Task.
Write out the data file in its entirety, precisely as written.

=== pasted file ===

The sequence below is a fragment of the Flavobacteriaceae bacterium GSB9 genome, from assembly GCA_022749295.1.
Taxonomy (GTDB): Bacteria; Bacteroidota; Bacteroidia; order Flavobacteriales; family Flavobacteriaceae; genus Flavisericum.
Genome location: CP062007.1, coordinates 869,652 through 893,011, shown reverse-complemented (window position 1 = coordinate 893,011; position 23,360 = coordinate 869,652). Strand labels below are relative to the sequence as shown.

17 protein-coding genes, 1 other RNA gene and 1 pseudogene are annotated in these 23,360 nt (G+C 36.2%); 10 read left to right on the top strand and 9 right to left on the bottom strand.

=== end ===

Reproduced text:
The sequence below is a fragment of the Flavobacteriaceae bacterium GSB9 genome, from assembly GCA_022749295.1.
Taxonomy (GTDB): Bacteria; Bacteroidota; Bacteroidia; order Flavobacteriales; family Flavobacteriaceae; genus Flavisericum.
Genome location: CP062007.1, coordinates 869,652 through 893,011, shown reverse-complemented (window position 1 = coordinate 893,011; position 23,360 = coordinate 869,652). Strand labels below are relative to the sequence as shown.

17 protein-coding genes, 1 other RNA gene and 1 pseudogene are annotated in these 23,360 nt (G+C 36.2%); 10 read left to right on the top strand and 9 right to left on the bottom strand.